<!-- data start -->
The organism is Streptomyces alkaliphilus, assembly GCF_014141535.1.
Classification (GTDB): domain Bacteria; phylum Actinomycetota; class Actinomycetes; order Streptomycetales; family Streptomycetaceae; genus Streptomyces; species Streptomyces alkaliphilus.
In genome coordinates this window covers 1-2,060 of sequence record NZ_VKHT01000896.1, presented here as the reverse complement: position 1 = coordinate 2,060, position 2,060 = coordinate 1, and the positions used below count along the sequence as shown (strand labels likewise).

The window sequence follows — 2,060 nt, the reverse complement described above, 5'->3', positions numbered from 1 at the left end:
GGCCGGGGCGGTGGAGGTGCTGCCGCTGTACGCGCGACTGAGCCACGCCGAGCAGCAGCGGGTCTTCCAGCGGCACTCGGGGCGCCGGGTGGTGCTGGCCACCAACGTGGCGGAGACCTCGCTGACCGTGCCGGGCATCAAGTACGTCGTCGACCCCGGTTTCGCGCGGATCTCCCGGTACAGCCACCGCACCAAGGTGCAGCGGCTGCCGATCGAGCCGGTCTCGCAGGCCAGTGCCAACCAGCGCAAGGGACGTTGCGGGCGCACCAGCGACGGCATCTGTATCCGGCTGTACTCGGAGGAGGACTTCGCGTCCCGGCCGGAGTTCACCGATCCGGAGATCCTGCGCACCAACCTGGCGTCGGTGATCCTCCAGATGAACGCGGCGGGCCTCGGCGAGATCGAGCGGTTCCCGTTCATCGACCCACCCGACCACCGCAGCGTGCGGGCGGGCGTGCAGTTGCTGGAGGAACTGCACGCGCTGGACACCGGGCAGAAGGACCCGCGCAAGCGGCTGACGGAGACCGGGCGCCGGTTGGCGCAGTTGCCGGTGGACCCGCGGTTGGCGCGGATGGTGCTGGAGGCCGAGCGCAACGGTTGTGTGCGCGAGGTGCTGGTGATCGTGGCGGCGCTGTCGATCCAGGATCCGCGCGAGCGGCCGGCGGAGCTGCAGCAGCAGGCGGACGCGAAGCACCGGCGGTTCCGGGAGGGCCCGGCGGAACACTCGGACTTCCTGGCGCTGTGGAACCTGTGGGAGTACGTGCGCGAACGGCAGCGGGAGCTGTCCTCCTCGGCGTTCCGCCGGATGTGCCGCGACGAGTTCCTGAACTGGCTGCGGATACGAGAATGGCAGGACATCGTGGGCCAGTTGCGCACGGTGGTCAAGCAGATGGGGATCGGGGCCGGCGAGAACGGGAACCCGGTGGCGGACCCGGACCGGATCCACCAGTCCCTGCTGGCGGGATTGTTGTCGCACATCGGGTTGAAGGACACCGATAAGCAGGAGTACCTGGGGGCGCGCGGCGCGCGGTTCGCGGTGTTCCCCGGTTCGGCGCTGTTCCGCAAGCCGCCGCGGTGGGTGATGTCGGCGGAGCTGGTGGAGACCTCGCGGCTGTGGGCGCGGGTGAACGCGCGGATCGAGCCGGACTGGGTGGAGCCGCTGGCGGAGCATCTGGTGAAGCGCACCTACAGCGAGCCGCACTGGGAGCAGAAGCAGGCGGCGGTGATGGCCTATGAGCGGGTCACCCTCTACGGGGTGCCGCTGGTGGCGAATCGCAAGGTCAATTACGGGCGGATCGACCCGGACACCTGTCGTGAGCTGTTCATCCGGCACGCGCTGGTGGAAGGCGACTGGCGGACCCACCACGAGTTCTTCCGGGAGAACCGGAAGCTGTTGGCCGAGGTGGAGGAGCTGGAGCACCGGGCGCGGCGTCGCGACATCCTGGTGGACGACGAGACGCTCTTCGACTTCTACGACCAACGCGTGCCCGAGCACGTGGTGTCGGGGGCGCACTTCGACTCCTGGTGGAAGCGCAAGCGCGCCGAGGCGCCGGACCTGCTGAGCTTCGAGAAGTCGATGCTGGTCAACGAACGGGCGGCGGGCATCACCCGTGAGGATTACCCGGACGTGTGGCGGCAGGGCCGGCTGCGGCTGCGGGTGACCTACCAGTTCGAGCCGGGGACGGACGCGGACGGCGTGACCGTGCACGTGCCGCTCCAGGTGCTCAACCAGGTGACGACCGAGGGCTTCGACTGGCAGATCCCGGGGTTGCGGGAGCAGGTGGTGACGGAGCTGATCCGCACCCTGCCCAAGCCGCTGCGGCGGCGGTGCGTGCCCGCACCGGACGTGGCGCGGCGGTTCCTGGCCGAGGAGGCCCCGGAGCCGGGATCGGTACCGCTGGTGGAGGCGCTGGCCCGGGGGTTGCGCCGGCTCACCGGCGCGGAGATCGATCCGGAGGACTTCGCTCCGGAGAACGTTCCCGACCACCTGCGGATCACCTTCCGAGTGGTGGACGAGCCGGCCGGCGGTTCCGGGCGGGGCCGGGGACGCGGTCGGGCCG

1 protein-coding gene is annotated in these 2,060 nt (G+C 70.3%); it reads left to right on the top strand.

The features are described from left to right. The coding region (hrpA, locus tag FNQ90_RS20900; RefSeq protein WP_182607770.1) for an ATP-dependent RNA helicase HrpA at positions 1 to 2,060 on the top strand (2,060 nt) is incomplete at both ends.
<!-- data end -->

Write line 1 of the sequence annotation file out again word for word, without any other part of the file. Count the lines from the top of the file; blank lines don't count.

The organism is Streptomyces alkaliphilus, assembly GCF_014141535.1.